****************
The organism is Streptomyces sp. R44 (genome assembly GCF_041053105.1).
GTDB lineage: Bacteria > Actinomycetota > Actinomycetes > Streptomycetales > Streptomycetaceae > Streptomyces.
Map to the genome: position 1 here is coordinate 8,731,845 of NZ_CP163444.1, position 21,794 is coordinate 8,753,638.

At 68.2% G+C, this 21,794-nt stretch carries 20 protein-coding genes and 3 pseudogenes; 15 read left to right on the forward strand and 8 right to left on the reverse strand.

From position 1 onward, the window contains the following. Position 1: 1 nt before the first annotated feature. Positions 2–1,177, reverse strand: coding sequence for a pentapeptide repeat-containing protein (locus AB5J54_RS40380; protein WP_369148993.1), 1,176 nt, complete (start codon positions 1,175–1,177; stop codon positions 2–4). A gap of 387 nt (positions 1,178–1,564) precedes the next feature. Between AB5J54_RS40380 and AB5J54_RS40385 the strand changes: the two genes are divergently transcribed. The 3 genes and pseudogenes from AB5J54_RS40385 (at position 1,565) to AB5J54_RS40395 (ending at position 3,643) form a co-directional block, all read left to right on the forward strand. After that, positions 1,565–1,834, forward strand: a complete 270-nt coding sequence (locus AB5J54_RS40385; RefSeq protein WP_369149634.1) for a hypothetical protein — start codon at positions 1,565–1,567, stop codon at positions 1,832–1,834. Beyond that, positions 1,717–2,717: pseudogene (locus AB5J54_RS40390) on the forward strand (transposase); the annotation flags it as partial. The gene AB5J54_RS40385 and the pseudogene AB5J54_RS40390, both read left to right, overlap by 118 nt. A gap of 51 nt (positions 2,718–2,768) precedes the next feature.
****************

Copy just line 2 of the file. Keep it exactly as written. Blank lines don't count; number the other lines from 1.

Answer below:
GTDB lineage: Bacteria > Actinomycetota > Actinomycetes > Streptomycetales > Streptomycetaceae > Streptomyces.